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 Provinces Information - Provinces Of Andalucia
 Alhambra Palace

ANDALUSIA is comprised of eight provinces each with a UNIQUE flavor, history and lifestyle. Five of the provinces have outlets to the ocean or sea and SEVILLE, the capital is embraced by the Guadalquivir, a river which traverses the lands of Andalusia from east to west.

Satisfying the wishes of the most demanding visitors is not a difficult task in a land steeped in TRADITIONS such as bullfighting, flamenco music and dance and cuisine from the mountains and the sea.

The provinces between them have everything from natural parks, sandy beaches, cultural and heritage cities and a ski resort.

Please click on to the links to find out more about the individual provinces and also our A-Z will give you much more information.

If you need more specific information, please Contact Us with your query.

 History and Culture

History and Culture
The province of Seville has many historical towns with beautiful buildings, gorgeous countryside, and large haciendas where the famous fighting bulls are bred.

Seville is the swarthy capital of Andalusia and the essence of Spain. It has a distilled mixture of those quintessential ingredients, fiery dance, bull fighting, siestas and fiestas, traditional tapas and orange blossom on every street.

Seville straddles the meandering Guadalquivir River with its fine bridges, has a skyline of Roman, Moorish, Gothic, Renaissance and Baroque architecture, and a labyrinth of shady streets, museums and galleries.

The city thrives on party and parade, and is famed for its festivals. Semana Santa (Holy Week) sees the Sevillanos temporarily leave frivolity behind as they embrace an air of respectful solemnity. Wearing austere robes they carry staggeringly intricate Catholic effigies through the streets in a powerful display of religious fervour witnessed by the entire city.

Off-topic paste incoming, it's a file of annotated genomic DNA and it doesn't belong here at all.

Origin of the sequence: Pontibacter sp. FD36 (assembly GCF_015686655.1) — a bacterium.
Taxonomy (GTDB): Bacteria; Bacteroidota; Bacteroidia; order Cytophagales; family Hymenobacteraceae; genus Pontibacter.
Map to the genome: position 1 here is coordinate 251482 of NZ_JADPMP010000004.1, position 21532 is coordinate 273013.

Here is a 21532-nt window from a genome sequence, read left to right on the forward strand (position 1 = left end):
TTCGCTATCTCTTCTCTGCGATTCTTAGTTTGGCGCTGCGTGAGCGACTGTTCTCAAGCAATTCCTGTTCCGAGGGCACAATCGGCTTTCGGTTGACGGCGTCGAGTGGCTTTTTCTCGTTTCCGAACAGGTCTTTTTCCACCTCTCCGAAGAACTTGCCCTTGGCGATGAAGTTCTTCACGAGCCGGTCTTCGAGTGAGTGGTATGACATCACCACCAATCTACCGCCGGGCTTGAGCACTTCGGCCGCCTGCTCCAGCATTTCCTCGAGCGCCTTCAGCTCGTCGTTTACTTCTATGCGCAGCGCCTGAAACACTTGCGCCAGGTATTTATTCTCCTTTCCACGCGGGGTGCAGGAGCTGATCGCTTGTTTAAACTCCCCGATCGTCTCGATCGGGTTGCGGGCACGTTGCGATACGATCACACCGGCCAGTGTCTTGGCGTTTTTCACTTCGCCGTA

The next big event is La Feria de Abril(April Fair)which takes place two weeks after Easter and is a hedonistic class of colourful flamenco costumes, horse displays, bullfights, music and of course plenty of chilled sherry.

Seville is the capital of Andalusia and was, according to legend, built by Hercules. There is no doubt however that the Iberian and Phoenician Hispalis became Roman in 206 BC and Julius Caesar established a Roman judicial district, "Colonia Julia Romula", there around 45 BC, walled the city and made it the capital. Conquered by Muslims in 712 its' name became Izvilla from which today's name is derived.

Seville is renowned world wide for its history, culture and monuments, and the Giralda is the oldest Arab minaret and the symbol of this fascinating city bathed by the Guadalquivir. From the top of the belfry is the most beautiful view of the city and the surroundings, and the vast Gothic cathedral houses the tomb of Christopher Columbus and the Patio de los Naranjos, (courtyard of the orange trees), is especially fragrant in springtime.

The district of La Macarena is sprinkled with churches and the Basilica of la Macarena is a centre of pilgrimages venerating the Virgin Mary. Nearby stands the Hospital de las Cinco Llagas, current headquarters of the Andalusian Parliament.

The district of El Arenal has an undeniable bullfighting flavor and here stands the Real Maestranza, Seville's bullring, where bullfighting is the passion of the local people.

A short distance away is the Torre del Oro, (Golden Tower), the ancient Arab fortress which received the gold and silver from America.

The Maria Luisa Park, named after Maria Luisa de Orleans who donated it to the city, is a tranquil oasis in the midst of this bustling city, and on the other side of the river the district of Triana has beautiful houses and courtyards decorated with colourful ceramic tiles.